Copyright symbol

This article is about the legal symbol. For other uses, see Copyright symbol (disambiguation).
Not to be confused with the Enclosed C symbol.
Copyright symbol

The copyright symbol, or copyright sign, © (a circled capital letter "C"), is the symbol used in copyright notices for works other than sound recordings (which are indicated with the ℗ symbol). The use of the symbol is described in United States copyright law,[1] Copyright law of Thailand, and, internationally, by the Universal Copyright Convention.[2] The symbol is widely recognized, but under the Berne Convention is no longer required to obtain a new copyright in most nations. For instance, the United States eliminated the copyright symbol requirement as of March 1, 1989, but its presence or absence is legally significant on works published previously.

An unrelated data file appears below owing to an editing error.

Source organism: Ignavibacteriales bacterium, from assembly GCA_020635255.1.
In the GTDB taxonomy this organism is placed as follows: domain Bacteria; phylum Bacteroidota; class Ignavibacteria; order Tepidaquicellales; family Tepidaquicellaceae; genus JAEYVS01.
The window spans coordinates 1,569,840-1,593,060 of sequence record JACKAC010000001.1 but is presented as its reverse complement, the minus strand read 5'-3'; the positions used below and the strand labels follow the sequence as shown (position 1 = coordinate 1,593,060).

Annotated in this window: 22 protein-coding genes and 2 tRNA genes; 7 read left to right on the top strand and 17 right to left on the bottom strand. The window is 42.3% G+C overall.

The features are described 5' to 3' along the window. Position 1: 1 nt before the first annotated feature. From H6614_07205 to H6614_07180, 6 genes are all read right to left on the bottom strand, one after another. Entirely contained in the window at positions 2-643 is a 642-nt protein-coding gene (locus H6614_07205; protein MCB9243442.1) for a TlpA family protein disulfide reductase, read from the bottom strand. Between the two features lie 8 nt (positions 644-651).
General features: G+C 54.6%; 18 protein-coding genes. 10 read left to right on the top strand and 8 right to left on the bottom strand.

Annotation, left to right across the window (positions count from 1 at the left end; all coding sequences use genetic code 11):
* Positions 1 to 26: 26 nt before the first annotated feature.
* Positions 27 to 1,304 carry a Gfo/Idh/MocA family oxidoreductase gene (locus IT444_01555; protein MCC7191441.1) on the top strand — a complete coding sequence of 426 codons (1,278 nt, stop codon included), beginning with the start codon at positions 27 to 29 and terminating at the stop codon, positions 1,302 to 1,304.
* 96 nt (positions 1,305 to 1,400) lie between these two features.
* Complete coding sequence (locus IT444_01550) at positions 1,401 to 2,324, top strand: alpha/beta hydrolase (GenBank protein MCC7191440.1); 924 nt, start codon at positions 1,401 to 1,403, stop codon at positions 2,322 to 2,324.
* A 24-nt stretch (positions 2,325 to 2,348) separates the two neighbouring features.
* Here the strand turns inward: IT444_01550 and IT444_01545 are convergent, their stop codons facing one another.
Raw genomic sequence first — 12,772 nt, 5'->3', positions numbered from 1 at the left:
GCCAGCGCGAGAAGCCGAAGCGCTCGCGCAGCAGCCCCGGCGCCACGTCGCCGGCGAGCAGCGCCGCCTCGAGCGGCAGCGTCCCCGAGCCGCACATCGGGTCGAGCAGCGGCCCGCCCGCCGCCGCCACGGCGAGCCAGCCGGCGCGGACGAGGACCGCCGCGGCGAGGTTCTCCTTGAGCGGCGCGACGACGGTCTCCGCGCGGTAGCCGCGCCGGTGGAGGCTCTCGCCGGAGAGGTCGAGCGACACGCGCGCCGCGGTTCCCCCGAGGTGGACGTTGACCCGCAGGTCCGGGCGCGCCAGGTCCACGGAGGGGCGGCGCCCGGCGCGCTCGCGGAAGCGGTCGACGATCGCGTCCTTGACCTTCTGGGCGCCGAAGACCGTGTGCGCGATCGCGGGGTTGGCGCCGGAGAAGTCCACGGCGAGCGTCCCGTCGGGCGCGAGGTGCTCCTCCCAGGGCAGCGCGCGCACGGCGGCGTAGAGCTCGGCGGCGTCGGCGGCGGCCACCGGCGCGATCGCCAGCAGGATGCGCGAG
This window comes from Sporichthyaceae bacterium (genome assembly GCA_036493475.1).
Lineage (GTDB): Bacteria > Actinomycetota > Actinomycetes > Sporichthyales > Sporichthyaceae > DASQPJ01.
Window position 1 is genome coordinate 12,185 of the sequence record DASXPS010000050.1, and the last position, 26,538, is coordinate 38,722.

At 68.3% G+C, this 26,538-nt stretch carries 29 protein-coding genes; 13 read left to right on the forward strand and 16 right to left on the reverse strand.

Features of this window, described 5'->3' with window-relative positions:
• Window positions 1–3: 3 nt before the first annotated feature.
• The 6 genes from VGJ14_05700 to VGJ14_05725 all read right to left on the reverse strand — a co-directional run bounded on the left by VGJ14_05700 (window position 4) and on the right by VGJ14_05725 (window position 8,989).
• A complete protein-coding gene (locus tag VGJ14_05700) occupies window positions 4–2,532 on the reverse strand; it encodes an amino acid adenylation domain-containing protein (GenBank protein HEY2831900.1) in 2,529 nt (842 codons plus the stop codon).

The C stands for copyright.


Prior symbols indicating a work's copyright status are seen in Scottish almanacs of the 1670s; books included a printed copy of the local coat-of-arms to indicate their authenticity.[3]

A copyright notice was first required in the U.S. by the Copyright Act of 1802.[4] It was lengthy: "Entered according to act of Congress, in the year         , by A. B., in the office of the Librarian of Congress, at Washington." In general, this notice had to appear on the copyrighted work itself, but in the case of a "work of the fine arts", such as a painting, it could instead be inscribed "on the face of the substance on which [the work of art] shall be mounted".[5] The Copyright Act was amended in 1874 to allow a much shortened notice: "Copyright, 18        , by A. B."[6]

The copyright symbol © was introduced in the United States by a 1954 amendment to the Copyright Act of 1909, section 18.[7][8]